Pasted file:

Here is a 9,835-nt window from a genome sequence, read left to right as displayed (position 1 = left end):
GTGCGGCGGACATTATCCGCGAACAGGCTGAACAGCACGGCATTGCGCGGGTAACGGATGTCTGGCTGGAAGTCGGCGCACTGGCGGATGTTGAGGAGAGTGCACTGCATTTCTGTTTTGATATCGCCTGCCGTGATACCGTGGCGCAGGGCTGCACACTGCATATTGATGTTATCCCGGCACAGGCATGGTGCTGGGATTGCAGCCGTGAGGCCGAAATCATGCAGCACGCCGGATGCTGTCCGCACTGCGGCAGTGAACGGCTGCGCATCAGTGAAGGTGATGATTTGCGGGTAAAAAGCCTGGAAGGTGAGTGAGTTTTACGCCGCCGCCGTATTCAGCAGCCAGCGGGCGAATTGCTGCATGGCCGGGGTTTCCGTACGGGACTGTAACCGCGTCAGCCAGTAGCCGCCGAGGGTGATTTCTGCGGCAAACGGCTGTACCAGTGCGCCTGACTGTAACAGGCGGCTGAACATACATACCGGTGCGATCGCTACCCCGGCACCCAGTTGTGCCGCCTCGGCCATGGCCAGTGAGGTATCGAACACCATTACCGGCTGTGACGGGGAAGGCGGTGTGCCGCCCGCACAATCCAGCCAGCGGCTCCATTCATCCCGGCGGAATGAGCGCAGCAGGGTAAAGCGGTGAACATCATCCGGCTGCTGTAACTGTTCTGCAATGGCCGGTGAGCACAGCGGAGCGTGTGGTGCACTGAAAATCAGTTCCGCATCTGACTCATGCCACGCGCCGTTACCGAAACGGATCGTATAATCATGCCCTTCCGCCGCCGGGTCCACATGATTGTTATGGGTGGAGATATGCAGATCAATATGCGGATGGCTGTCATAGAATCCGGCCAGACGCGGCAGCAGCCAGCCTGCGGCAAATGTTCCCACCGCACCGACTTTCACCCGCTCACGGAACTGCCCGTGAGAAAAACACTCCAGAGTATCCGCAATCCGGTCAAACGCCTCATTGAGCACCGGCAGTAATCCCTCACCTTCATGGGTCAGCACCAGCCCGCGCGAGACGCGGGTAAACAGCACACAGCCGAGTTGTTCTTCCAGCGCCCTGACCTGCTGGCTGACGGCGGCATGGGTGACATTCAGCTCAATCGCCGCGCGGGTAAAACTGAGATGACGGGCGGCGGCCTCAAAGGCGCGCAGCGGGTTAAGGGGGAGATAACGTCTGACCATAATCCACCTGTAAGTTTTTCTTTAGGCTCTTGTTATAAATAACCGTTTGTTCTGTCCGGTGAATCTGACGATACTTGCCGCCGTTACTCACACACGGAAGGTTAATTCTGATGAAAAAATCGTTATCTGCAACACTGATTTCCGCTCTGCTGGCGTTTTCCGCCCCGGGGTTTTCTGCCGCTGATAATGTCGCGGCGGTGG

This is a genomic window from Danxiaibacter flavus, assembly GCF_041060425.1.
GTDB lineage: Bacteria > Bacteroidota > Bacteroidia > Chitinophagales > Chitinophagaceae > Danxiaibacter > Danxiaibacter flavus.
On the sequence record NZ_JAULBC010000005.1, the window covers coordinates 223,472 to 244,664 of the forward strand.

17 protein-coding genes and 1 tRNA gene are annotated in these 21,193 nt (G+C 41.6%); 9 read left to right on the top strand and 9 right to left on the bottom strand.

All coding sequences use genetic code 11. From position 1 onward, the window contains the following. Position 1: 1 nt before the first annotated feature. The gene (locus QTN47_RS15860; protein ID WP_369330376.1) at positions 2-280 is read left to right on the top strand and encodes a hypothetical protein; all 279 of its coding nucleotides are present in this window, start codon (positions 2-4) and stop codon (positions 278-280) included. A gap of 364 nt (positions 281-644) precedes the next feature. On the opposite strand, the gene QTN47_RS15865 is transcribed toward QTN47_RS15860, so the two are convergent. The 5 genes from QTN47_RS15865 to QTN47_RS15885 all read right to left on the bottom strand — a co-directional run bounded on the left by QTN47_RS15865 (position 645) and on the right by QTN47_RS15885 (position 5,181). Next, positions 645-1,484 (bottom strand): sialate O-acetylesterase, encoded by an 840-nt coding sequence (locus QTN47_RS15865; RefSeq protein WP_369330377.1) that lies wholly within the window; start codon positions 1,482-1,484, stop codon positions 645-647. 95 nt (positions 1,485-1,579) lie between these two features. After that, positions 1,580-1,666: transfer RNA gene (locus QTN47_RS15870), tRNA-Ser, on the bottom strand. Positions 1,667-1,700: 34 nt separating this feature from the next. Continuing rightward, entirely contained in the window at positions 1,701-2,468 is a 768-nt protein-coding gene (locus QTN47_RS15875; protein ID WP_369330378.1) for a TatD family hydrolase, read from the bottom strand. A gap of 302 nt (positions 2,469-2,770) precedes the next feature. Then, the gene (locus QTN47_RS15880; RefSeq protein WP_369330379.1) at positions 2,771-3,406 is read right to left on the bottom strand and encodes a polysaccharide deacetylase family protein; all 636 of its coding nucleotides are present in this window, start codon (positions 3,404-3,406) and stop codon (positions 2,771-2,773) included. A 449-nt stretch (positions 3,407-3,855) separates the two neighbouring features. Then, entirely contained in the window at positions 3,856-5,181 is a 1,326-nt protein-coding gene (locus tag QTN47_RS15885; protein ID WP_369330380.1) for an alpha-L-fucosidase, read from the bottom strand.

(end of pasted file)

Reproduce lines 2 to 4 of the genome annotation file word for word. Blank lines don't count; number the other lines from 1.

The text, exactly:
GTGCGGCGGACATTATCCGCGAACAGGCTGAACAGCACGGCATTGCGCGGGTAACGGATGTCTGGCTGGAAGTCGGCGCACTGGCGGATGTTGAGGAGAGTGCACTGCATTTCTGTTTTGATATCGCCTGCCGTGATACCGTGGCGCAGGGCTGCACACTGCATATTGATGTTATCCCGGCACAGGCATGGTGCTGGGATTGCAGCCGTGAGGCCGAAATCATGCAGCACGCCGGATGCTGTCCGCACTGCGGCAGTGAACGGCTGCGCATCAGTGAAGGTGATGATTTGCGGGTAAAAAGCCTGGAAGGTGAGTGAGTTTTACGCCGCCGCCGTATTCAGCAGCCAGCGGGCGAATTGCTGCATGGCCGGGGTTTCCGTACGGGACTGTAACCGCGTCAGCCAGTAGCCGCCGAGGGTGATTTCTGCGGCAAACGGCTGTACCAGTGCGCCTGACTGTAACAGGCGGCTGAACATACATACCGGTGCGATCGCTACCCCGGCACCCAGTTGTGCCGCCTCGGCCATGGCCAGTGAGGTATCGAACACCATTACCGGCTGTGACGGGGAAGGCGGTGTGCCGCCCGCACAATCCAGCCAGCGGCTCCATTCATCCCGGCGGAATGAGCGCAGCAGGGTAAAGCGGTGAACATCATCCGGCTGCTGTAACTGTTCTGCAATGGCCGGTGAGCACAGCGGAGCGTGTGGTGCACTGAAAATCAGTTCCGCATCTGACTCATGCCACGCGCCGTTACCGAAACGGATCGTATAATCATGCCCTTCCGCCGCCGGGTCCACATGATTGTTATGGGTGGAGATATGCAGATCAATATGCGGATGGCTGTCATAGAATCCGGCCAGACGCGGCAGCAGCCAGCCTGCGGCAAATGTTCCCACCGCACCGACTTTCACCCGCTCACGGAACTGCCCGTGAGAAAAACACTCCAGAGTATCCGCAATCCGGTCAAACGCCTCATTGAGCACCGGCAGTAATCCCTCACCTTCATGGGTCAGCACCAGCCCGCGCGAGACGCGGGTAAACAGCACACAGCCGAGTTGTTCTTCCAGCGCCCTGACCTGCTGGCTGACGGCGGCATGGGTGACATTCAGCTCAATCGCCGCGCGGGTAAAACTGAGATGACGGGCGGCGGCCTCAAAGGCGCGCAGCGGGTTAAGGGGGAGATAACGTCTGACCATAATCCACCTGTAAGTTTTTCTTTAGGCTCTTGTTATAAATAACCGTTTGTTCTGTCCGGTGAATCTGACGATACTTGCCGCCGTTACTCACACACGGAAGGTTAATTCTGATGAAAAAATCGTTATCTGCAACACTGATTTCCGCTCTGCTGGCGTTTTCCGCCCCGGGGTTTTCTGCCGCTGATAATGTCGCGGCGGTGG

This is a genomic window from Danxiaibacter flavus, assembly GCF_041060425.1.
GTDB lineage: Bacteria > Bacteroidota > Bacteroidia > Chitinophagales > Chitinophagaceae > Danxiaibacter > Danxiaibacter flavus.